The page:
Weapon Charges

If you have been cited and even arrested for a weapons charge in Utah, it is not something you want to gloss over. At the end of the day, you could be facing trouble you could be dealing with for some time to come.

An individual charged with assault using a deadly weapon can be an instance where one uses a gun, knife, baseball bat, crowbar, vehicle or other item considered to put others at grave risk and with the potential for serious injury or worse. An assault with a dangerous weapon is aggravated assault, a third degree felony if there is no injury. If there is bodily injury then the charges can be more severe. There is also the potential of attempted homicide charges.

 A lesser charge is brandishing a firearm which is a misdemeanor. Brandishing involves displaying a firearm and making a verbal threat, but not pointing it at a person


Crafting a legal defense against a weapons charge

As you and your legal team work to defend you against a weapons charge, focus in on the following:

  • Knowing what you are facing – When authorities have saddled you with one or more weapons charges, it is important to clearly understand what you’re up against. For example you need to know when you can use a gun. You need to understand your right to self defense and your Second Amendment rights. If you know the law you have a better idea if you in fact broken the law or are innocent of any and all such charges. Know in Utah that a weapons charge could be tied to a myriad of scenarios. Among them can be committing a homicide with a gun or other deadly weapon, assaulting someone with a weapon, having a concealed weapon in your possession minus a permit, owning or having an illegal weapon on your body, home, vehicle and more. Make sure your legal counsel explains to you what the charges are and how best to defend you against them.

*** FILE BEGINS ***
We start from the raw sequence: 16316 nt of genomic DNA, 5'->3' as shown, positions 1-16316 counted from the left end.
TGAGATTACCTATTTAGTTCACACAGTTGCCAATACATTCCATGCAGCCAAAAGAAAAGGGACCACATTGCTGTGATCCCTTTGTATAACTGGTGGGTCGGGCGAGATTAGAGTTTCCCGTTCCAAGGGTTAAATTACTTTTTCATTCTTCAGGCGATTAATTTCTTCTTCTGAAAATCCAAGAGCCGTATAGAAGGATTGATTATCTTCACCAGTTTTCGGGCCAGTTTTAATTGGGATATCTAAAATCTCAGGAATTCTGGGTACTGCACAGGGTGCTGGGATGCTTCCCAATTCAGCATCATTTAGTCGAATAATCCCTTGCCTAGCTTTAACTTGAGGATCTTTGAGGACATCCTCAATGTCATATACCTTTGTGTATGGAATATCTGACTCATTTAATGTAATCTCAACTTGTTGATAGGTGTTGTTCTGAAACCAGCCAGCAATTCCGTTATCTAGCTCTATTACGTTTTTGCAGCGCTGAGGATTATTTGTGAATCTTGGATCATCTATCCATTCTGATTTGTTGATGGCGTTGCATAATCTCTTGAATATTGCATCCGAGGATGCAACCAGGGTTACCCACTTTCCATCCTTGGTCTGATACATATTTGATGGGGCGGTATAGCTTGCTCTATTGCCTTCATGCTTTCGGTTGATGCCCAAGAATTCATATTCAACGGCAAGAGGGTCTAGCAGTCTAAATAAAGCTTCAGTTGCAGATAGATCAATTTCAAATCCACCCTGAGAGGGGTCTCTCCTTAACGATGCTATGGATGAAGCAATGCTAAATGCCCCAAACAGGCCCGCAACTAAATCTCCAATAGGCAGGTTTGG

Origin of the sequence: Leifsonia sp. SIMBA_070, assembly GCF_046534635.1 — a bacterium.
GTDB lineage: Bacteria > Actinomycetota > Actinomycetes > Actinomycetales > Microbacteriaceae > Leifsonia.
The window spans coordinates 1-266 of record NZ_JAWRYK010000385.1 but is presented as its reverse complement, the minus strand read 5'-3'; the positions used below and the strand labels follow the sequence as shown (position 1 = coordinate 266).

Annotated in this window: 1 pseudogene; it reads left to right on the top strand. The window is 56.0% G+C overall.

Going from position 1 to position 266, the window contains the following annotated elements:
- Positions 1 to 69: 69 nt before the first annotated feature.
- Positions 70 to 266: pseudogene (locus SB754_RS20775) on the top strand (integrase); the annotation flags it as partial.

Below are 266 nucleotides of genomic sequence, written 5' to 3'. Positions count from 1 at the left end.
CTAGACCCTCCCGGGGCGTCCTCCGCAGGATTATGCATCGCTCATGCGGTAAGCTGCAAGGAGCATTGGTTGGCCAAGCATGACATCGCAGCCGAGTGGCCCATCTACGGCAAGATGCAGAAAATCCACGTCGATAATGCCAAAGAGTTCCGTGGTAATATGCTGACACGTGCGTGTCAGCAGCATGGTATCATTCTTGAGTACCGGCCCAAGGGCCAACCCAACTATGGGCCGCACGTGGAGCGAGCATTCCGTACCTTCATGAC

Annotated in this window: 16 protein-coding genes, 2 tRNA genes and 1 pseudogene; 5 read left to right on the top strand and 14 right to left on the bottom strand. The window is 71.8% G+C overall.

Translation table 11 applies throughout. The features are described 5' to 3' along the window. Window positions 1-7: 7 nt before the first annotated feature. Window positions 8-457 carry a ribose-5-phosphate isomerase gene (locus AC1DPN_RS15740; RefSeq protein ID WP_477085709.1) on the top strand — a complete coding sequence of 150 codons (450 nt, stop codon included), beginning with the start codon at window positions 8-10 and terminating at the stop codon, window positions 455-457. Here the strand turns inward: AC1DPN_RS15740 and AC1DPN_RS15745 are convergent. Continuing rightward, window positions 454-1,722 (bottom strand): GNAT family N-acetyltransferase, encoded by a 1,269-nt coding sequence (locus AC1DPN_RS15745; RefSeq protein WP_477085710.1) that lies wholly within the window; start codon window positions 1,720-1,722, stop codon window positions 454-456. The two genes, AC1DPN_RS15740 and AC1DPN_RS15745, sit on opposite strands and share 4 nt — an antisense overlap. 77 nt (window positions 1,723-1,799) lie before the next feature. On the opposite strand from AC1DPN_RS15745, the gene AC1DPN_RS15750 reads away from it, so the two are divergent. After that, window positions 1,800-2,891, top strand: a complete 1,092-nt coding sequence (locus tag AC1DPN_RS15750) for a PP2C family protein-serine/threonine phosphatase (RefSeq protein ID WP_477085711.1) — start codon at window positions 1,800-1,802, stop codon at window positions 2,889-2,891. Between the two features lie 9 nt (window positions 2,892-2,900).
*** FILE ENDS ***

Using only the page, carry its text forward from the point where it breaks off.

• Knowing potential fallout – If the state is able to clearly prove you are in violation of the law, what is the po-tential fallout from it (see possible sentencing below)? Not only can a conviction impact your wallet and land you behind bars, it can stay with you the rest of your life, both professionally and personally. Also know that if you have been convicted of a serious crime such as domestic violence, you may have to turn in any weapons you have in your home. This can make it more difficult to defend yourself should someone break into your home with the intent to harm you.
  • Possible sentencing – If convicted of a weapons charge, know that you the court will have to decide if your offense is a misdemeanor or felony. Misdemeanors fall under classes A to C. Felonies are classified as first, second or third degree offenses. Depending on the type of weapons offense you are labeled with, you could have anything from a Class A misdemeanor to a first-degree felony. The goal of your legal team is to get the charge lowered as much as possible or altogether removed if the evidence does not support a conviction. If you are convicted, knowing what you’re looking at as a possible sentencing is important. Among the possibilities would be: Class C Misdemeanor – Fine of up to $50, Jail up to 90 days; Class B Misdemeanor – Fine of up to $1,000, Jail up to six months; Class A Misdemeanor – Fine up to $2,500, Jail up to one year. Third-Degree Felony – Fine up to $5,000, Prison up to five years; Second-Degree Felony – Fine up to $10,000, Prison term of one to 15 years; First-Degree Felony – Fine up to $10,000, Prison term of five years to life behind bars.

    There also are enhanced punishments for crimes that involve a firearm


  • Knowing how your life can change – In the event you’re convicted of a weapons related charge, your life is going to change. The changes can include the potential loss of a job, having trouble finding another job with a criminal conviction on your record, financial fallout and more.

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If you have any inquiries about our process or need legal help with any criminal litigation, contact our office today.